Commenting on need for liberalisation of parole policy K.F. Rustomji, a Member of the National Police Commission, in one of his tour-notes described the pathetic condition of Indian prison and observed that the personality of a man behind walls and bars disintegrates under the strain of waiting for a decision in his case, or an order on his premature release from jail.
Over-crowding in prisons and increasing versality of prison torture in utter disregard of the Standard Minimum Rules for the treatment of prisoners approved by the U.N. Congress on Treatment of Offenders held in Geneva in 1955 is a serious cause of concern for those who believe in correctional penological philosophy.
In the subsequent U.N. Congress held in London in 1960, it was stated that it should be customary that prisoners should spend later part of their sentence on parole or in open institution where they can live with their families.
One of the appropriate method for prisoners to be able to enter community and participate in constructive work is to place them in open prison or release them on parole. Of these two, a parole is perhaps more effective and popular.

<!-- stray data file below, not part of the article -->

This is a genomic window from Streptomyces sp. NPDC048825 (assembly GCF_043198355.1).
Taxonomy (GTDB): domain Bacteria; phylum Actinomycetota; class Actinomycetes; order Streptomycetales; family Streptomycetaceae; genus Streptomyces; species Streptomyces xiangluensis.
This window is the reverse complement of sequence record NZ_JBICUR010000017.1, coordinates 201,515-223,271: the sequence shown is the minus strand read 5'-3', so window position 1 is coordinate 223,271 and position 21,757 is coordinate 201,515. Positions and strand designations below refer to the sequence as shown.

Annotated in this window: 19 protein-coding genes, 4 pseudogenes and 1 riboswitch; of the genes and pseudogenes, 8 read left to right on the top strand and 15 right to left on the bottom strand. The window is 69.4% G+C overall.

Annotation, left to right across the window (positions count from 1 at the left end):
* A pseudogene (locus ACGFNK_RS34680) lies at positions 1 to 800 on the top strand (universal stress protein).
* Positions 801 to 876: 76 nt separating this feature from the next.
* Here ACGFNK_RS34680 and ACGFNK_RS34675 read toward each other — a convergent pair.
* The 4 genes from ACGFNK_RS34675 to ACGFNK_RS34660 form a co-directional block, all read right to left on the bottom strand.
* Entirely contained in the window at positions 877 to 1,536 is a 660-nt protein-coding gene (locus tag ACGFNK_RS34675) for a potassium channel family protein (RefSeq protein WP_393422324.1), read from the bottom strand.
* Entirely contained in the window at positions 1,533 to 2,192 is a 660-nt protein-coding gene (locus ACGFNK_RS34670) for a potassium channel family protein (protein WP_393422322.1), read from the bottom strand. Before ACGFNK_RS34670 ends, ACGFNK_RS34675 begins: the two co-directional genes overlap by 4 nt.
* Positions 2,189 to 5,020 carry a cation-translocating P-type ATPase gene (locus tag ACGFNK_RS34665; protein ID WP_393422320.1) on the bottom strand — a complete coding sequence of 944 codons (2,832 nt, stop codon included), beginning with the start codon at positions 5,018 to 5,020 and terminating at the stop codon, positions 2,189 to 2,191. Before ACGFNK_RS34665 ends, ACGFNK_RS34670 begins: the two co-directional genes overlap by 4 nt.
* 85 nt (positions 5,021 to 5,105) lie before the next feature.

Though open prisons have been found to be useful for the rehabilitation of the incarcerated prisoners but in view of its limited scope, the system of parole has proved to be a better substitute for easing the burden of prisons and reducing over-crowding of prisoners.
The release of prisoners on parole is therefore, one of the most important but at the same time, controversial devices for reducing pressure on prison institutions. It is commonly believed that a prisoner who is released from a prison institution is a danger to society. Ex-prisoners are generally feared, shunned, discriminated and exploited and therefore, they are compelled to go wicked rather than being assisted to lead an upright life.
A prisoner may be released after he has completed his full term of sentence. He is then a free person without any restraint against repeating crime. He may feel that he has paid off his debt to society and therefore, is ready to have another offence debitted to his account. Some corrective methods have been devised to bring about the rehabilitation of inmates so that they can adjust themselves to free society after their final release from the prison institution.
Parole is one such device which seeks to protect society and assist the ex-prisoner in re-adjusting himself to a normal free-life in the community. Thus, it has a dual purpose, namely, prating the society and at the same time bringing about the rehabilitation of the offender.